Dandelion Coffee

Dandelion coffee is actually an infused tea, but it is used as a coffee substitute, having the appearance and, to a degree, the taste of coffee. It is made from the dried, roasted and ground root of the dandelion plant. It is important that the right dandelion roots are used, from the Taraxacum species, distinguishing it from other weed plants that look like yellow daisies. The roots of large healthy dandelions plants are harvested and processed into coffee. It has become a popular health or tonic drink, sometimes as an alternative to true coffee, especially in the USA.

Dried dandelion root coffee was being produced commercially at Ūpokongaro in the nineteenth century by farmer William Caines. In 1853 Caines had acquired 105 acres of land on what is now the Kaiwhaiki Road. He cleared the heavy bush gradually and ran sheep and cattle. He used a punt and waka for transportation between his farm and Whanganui.

1. Dandelion Coffee Tin

A tin of Taraxacum, Dandelion Coffee, made by William Caines of Upokongaro 1880-1890 (ref: 1951.41.3)

Finding ways of ensuring a cash flow was important for settler farmers in the district. Brick-making was another source of income for Caines. His bricks were made of clay from his property and rammed by hand into wooden moulds. He also made white-pine roofing shingles, and later tōtara shingles, sold for 12/- per thousand, delivered.

And the coffee seemed very promising. Caines grew the dandelions in rows in his garden, just like any other crop. After the plants had flowered they were dug and the roots dried. They were then ground in a hand-operated wheat mill, said to have been brought to New Zealand by one of the British Army regiments stationed in the district. A large iron flywheel was attached to give momentum to the actual grinder on the main shaft, the raw material being fed through the funnel as the grounds dropped from the mill chute. The machine could be operated by one person at the crank-handle.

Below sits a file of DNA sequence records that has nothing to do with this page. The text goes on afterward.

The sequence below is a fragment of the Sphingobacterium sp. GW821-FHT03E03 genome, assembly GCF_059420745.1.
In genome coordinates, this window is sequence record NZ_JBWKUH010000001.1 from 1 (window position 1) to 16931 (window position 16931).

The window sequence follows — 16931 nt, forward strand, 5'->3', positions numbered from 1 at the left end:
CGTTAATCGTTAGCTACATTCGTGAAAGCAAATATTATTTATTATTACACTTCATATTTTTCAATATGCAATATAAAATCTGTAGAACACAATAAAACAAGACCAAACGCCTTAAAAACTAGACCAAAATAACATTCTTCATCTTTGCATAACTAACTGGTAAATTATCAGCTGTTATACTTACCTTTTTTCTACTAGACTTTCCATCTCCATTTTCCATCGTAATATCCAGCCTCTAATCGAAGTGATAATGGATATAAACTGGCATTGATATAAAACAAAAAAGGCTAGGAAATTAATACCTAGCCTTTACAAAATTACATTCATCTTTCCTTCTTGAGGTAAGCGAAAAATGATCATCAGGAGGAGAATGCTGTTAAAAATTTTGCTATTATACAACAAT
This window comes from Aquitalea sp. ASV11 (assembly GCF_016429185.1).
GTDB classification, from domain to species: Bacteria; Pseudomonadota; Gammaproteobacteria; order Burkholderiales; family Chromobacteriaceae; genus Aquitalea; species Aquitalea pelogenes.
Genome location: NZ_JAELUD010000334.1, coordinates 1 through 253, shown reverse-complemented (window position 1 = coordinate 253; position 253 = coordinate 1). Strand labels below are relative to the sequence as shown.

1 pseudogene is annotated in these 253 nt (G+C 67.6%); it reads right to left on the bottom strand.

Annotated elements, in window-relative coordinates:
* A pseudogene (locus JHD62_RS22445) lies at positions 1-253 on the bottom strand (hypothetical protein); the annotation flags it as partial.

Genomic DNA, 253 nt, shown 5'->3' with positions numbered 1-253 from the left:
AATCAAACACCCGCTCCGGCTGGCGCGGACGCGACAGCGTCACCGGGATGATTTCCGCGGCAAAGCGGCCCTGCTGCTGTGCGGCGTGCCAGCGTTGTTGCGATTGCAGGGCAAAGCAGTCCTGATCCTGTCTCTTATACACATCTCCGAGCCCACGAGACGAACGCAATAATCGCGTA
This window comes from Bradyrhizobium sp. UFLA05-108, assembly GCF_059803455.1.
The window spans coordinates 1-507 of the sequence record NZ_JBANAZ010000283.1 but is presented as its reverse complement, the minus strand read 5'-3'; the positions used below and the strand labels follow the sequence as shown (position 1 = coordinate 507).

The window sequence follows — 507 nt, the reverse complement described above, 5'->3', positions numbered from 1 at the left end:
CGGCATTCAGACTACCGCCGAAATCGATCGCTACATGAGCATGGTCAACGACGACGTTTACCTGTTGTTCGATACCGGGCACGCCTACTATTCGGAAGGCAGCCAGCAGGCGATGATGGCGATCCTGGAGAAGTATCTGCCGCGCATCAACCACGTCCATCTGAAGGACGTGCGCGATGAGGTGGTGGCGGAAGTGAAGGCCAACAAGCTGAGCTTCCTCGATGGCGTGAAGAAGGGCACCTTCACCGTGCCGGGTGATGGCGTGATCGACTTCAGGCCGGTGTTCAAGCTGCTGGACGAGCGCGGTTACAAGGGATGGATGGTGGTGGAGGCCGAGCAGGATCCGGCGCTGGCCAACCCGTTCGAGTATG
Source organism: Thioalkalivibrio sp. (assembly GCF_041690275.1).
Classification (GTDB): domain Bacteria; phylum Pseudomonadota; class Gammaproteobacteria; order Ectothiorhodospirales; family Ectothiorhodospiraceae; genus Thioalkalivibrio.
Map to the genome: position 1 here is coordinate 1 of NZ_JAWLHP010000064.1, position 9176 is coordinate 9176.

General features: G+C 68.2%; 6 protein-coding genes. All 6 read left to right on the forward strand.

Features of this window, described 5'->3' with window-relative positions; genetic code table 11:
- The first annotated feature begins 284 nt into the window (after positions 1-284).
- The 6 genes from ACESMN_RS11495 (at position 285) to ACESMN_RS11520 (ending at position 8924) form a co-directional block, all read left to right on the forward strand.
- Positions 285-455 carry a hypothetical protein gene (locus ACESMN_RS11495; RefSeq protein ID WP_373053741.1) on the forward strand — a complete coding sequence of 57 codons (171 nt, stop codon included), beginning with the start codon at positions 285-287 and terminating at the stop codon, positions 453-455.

The mill is in the Museum collection, as are two one pound tins of the coffee, which is a deep brown colour and has still has a distinct “coffee” aroma. Tins of “Pure Dandelion Coffee” were produced from 1880 to about 1890, sold for the most part in the Ūpokongaro area. Although there is no record of the amount produced, it appears that there was a reasonable demand for it.

2. Dandelion Coffee Label

An unused Taraxacum label (ref: 1802.1110.2)

The coffee product was named “Taraxacum”, Taraxacum officinale being the botanical name of the dandelion. The label, printed locally by A D Willis Printers of Wanganui, states that the product was grown and prepared by “William Caines, Pikopiko, Upokongaro, Wanganui.” The label also declares that the dandelion coffee as prepared by Mr. William Caines, “Contains all the medicinal virtues pertaining to the plant, which are of an opening and cleansing quality and therefore very effectual for obstructions of the Liver, Gall and Spleen, and Diseases that arise therefrom. It is also beneficial in cases of the Urinary Organs, being powerful in cleansing imposthumes and inward ulcers in the urinary passage and, by its drying and temperate quality, heals them. In Progressing Consumption, the use of the Pure Dandelion Coffee will give the sufferer great relief.”


Libby Sharpe is Senior Curator at Whanganui Regional Museum.


Transforming Flow into Flour

Like most migrants, our earliest colonial settlers missed familiar foods from home, and in addition, New Zealand’s native food sources were often difficult to procure in edible form. Dairy and meat supplies were relatively straightforward to establish, but staples such as bread proved more difficult.
In 1813, Northland Chief Ruatara became the first Maori to cultivate wheat, which was ground using a hand-mill provided by Reverend Samuel Marsden. Hand mills were portable but broke easily, and were often thrown away rather than being repaired.